Kitchener city council votes to lower speed limits to 40 km/h in residential areas
Kitchener city council voted to approve lowering speed limits in residential areas at a Monday night meeting.
Currently, the speed limit on residential streets in Kitchener is 50 km/h, but a proposal presented to council suggested lowering that to 40 km/h, with school zones dropped down to 30 km/h.
"This is one tool in trying to help decrease speeds, and as a member of council, this is one issue I hear most about," said Coun. Kelly Galloway-Sealock. "I think it's important for us to take any steps we can to try and decrease the speed on roads."
Council voted in favour of the plan on Monday night. Coun. John Gazzola was the only vote against it.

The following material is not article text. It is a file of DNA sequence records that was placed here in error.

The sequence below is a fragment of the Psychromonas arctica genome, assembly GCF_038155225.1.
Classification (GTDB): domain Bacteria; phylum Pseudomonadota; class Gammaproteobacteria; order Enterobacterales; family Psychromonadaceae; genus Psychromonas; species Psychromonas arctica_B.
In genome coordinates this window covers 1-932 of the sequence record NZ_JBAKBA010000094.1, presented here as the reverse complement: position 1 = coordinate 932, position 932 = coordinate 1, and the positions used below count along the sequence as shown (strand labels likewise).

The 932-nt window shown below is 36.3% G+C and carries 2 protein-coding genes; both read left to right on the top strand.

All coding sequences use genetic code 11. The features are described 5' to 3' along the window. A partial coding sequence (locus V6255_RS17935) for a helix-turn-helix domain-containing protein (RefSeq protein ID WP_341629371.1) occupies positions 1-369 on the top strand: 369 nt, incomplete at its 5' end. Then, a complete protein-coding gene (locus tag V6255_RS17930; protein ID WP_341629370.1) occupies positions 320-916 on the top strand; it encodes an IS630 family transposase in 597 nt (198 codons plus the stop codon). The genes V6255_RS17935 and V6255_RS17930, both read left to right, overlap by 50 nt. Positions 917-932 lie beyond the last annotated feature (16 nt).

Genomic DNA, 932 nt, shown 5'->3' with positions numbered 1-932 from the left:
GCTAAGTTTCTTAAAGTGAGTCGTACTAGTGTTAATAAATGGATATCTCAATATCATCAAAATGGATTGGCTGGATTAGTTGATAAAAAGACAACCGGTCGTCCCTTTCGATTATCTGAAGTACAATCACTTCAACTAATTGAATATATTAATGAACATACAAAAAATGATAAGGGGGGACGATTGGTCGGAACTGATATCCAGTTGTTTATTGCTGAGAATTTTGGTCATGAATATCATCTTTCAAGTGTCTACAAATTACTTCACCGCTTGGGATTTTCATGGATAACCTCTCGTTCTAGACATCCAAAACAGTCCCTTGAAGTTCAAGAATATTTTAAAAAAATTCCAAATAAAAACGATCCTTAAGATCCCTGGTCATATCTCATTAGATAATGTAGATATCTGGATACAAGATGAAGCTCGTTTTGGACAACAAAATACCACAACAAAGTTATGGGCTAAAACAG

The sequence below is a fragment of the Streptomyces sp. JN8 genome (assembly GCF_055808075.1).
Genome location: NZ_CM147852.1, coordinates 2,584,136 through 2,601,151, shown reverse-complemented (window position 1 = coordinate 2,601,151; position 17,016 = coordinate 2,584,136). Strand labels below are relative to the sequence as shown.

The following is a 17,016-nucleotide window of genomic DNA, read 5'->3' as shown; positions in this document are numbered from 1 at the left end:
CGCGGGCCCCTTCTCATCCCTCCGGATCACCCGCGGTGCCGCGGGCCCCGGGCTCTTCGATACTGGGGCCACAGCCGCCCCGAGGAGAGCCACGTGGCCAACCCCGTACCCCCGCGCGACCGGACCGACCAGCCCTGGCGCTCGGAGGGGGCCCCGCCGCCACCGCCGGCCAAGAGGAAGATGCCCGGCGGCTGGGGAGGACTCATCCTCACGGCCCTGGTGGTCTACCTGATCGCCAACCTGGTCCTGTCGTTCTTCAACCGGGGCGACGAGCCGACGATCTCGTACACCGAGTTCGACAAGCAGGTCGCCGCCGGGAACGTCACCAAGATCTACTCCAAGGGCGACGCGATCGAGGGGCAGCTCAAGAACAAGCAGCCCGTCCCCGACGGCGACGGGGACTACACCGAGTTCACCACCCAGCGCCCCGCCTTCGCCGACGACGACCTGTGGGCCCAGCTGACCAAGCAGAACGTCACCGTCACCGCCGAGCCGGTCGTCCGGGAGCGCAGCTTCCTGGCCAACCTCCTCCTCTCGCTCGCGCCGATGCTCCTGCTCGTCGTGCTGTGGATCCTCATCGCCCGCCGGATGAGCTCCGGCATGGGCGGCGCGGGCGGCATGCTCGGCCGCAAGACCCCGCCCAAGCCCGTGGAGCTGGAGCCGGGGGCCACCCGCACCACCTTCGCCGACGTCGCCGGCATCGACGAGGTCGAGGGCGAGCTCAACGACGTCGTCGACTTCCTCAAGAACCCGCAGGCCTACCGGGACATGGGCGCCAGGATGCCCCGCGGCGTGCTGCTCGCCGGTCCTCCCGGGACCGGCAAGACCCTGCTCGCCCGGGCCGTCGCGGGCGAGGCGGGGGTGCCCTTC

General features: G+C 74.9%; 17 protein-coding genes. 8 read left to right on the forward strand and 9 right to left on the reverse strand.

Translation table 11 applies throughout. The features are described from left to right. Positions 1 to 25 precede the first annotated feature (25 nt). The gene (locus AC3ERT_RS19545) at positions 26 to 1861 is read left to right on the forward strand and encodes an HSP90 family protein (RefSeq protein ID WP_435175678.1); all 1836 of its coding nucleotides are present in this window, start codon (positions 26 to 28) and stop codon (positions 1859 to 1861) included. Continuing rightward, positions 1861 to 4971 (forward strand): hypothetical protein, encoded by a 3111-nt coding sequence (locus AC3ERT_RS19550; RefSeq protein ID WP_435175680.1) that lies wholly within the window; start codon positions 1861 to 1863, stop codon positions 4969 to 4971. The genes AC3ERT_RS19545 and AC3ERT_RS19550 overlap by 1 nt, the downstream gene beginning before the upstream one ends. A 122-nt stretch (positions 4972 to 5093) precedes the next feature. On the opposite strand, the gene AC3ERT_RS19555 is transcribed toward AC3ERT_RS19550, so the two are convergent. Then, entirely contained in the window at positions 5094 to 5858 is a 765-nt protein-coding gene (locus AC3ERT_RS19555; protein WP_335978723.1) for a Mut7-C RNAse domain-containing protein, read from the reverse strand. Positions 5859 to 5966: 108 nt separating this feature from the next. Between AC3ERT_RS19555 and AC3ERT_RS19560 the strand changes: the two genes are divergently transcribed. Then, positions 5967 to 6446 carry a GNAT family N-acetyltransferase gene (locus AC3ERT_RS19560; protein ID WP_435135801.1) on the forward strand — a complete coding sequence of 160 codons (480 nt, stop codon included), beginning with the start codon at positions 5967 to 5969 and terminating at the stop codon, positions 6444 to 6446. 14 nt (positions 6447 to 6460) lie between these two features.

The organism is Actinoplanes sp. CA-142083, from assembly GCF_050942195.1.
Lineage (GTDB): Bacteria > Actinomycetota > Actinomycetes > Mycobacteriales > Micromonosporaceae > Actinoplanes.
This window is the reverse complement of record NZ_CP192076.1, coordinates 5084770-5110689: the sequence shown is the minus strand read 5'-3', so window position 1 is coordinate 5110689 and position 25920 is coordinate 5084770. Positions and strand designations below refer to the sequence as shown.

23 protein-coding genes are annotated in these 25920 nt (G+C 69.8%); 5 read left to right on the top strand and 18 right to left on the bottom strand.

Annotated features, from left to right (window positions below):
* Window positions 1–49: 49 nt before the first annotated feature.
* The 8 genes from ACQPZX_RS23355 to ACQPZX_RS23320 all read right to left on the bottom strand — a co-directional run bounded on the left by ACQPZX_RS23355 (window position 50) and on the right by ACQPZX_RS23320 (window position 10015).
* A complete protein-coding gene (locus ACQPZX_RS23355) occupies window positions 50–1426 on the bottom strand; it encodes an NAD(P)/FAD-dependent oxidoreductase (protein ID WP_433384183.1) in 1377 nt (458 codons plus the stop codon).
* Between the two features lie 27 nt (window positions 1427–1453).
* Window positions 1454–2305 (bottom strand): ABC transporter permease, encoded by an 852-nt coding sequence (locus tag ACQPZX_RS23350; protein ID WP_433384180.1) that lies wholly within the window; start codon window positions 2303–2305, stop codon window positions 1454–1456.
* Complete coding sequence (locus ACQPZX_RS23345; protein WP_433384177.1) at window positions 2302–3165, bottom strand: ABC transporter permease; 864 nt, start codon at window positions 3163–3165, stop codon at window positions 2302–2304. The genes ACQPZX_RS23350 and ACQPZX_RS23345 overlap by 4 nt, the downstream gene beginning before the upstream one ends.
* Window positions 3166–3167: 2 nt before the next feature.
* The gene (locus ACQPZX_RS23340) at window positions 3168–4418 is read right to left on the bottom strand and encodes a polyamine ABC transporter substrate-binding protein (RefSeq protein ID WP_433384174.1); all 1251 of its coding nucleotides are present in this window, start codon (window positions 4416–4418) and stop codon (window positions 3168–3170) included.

"I realize that speeding is an issue, but we're not getting a good bang for our dollar," he said. "We're spending $550,000 to put signs up all over the place."
The recommendation was brought to city council earlier in October following the Neighbourhood Speed Limit Pilot Project that was launched in 2019 by Transportation Services.
The pilot project lowered speed limits in three Kitchener neighbourhoods.
According to city staff, the project saw drivers in those areas slow down by one to 11 per cent.
Kitchener's transportation manager Aaron McCrimmon-Jones said lowering speed limits will make roads safer.
"A 15 per cent survival rate increased to 70 per cent if somebody is hit by a car if somebody is driving 40 (km/h) rather than 50 (km/h)," he said.
The project is estimated to cost the city $550,000. The price tag includes new signage and installation as well as community education.
During the Monday night meeting, city staff said the project would likely take two years to complete as workers need to install more than 1,000 signs throughout the city. Only when the signs are installed do the new speed limits come into effect.